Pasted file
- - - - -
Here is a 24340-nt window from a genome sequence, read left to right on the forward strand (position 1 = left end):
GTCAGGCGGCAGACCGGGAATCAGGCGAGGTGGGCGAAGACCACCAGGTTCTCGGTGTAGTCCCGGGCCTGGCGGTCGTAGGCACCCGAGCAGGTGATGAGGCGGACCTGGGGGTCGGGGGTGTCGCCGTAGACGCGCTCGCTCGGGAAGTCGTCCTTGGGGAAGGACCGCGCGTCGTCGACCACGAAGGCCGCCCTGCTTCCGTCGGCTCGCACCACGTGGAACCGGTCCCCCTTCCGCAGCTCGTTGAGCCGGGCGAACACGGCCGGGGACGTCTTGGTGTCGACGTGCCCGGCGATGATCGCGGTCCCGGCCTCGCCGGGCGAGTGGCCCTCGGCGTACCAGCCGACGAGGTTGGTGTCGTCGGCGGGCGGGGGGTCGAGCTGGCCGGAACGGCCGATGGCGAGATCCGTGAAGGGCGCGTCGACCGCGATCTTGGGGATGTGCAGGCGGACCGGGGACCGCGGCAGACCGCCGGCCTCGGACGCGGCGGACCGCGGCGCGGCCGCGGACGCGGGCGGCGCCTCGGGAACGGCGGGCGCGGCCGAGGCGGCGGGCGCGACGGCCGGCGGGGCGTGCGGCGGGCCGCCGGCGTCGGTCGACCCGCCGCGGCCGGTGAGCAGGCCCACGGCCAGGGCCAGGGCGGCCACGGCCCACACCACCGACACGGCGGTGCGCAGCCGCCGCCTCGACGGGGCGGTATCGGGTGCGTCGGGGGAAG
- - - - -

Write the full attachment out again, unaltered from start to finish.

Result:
Here is a 24340-nt window from a genome sequence, read left to right on the forward strand (position 1 = left end):
GTCAGGCGGCAGACCGGGAATCAGGCGAGGTGGGCGAAGACCACCAGGTTCTCGGTGTAGTCCCGGGCCTGGCGGTCGTAGGCACCCGAGCAGGTGATGAGGCGGACCTGGGGGTCGGGGGTGTCGCCGTAGACGCGCTCGCTCGGGAAGTCGTCCTTGGGGAAGGACCGCGCGTCGTCGACCACGAAGGCCGCCCTGCTTCCGTCGGCTCGCACCACGTGGAACCGGTCCCCCTTCCGCAGCTCGTTGAGCCGGGCGAACACGGCCGGGGACGTCTTGGTGTCGACGTGCCCGGCGATGATCGCGGTCCCGGCCTCGCCGGGCGAGTGGCCCTCGGCGTACCAGCCGACGAGGTTGGTGTCGTCGGCGGGCGGGGGGTCGAGCTGGCCGGAACGGCCGATGGCGAGATCCGTGAAGGGCGCGTCGACCGCGATCTTGGGGATGTGCAGGCGGACCGGGGACCGCGGCAGACCGCCGGCCTCGGACGCGGCGGACCGCGGCGCGGCCGCGGACGCGGGCGGCGCCTCGGGAACGGCGGGCGCGGCCGAGGCGGCGGGCGCGACGGCCGGCGGGGCGTGCGGCGGGCCGCCGGCGTCGGTCGACCCGCCGCGGCCGGTGAGCAGGCCCACGGCCAGGGCCAGGGCGGCCACGGCCCACACCACCGACACGGCGGTGCGCAGCCGCCGCCTCGACGGGGCGGTATCGGGTGCGTCGGGGGAAG